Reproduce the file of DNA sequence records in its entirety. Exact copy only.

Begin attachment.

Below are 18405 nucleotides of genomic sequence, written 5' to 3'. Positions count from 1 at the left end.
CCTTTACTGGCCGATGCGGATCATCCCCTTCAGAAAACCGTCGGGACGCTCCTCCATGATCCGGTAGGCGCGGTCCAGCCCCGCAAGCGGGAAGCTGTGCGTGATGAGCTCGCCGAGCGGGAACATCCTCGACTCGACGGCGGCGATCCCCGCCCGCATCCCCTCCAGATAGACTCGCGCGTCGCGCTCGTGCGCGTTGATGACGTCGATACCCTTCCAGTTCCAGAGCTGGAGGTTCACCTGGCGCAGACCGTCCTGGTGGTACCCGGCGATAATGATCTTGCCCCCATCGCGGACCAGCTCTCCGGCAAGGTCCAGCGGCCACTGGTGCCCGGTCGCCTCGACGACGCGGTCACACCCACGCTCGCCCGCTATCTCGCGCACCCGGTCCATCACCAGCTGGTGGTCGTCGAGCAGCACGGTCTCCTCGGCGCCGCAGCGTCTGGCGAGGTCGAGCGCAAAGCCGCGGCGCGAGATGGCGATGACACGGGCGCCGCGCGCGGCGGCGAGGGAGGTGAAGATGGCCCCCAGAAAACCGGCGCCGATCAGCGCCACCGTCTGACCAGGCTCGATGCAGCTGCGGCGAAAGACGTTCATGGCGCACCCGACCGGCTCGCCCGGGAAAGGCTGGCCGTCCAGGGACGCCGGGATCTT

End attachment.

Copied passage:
Below are 18405 nucleotides of genomic sequence, written 5' to 3'. Positions count from 1 at the left end.
CCTTTACTGGCCGATGCGGATCATCCCCTTCAGAAAACCGTCGGGACGCTCCTCCATGATCCGGTAGGCGCGGTCCAGCCCCGCAAGCGGGAAGCTGTGCGTGATGAGCTCGCCGAGCGGGAACATCCTCGACTCGACGGCGGCGATCCCCGCCCGCATCCCCTCCAGATAGACTCGCGCGTCGCGCTCGTGCGCGTTGATGACGTCGATACCCTTCCAGTTCCAGAGCTGGAGGTTCACCTGGCGCAGACCGTCCTGGTGGTACCCGGCGATAATGATCTTGCCCCCATCGCGGACCAGCTCTCCGGCAAGGTCCAGCGGCCACTGGTGCCCGGTCGCCTCGACGACGCGGTCACACCCACGCTCGCCCGCTATCTCGCGCACCCGGTCCATCACCAGCTGGTGGTCGTCGAGCAGCACGGTCTCCTCGGCGCCGCAGCGTCTGGCGAGGTCGAGCGCAAAGCCGCGGCGCGAGATGGCGATGACACGGGCGCCGCGCGCGGCGGCGAGGGAGGTGAAGATGGCCCCCAGAAAACCGGCGCCGATCAGCGCCACCGTCTGACCAGGCTCGATGCAGCTGCGGCGAAAGACGTTCATGGCGCACCCGACCGGCTCGCCCGGGAAAGGCTGGCCGTCCAGGGACGCCGGGATCTT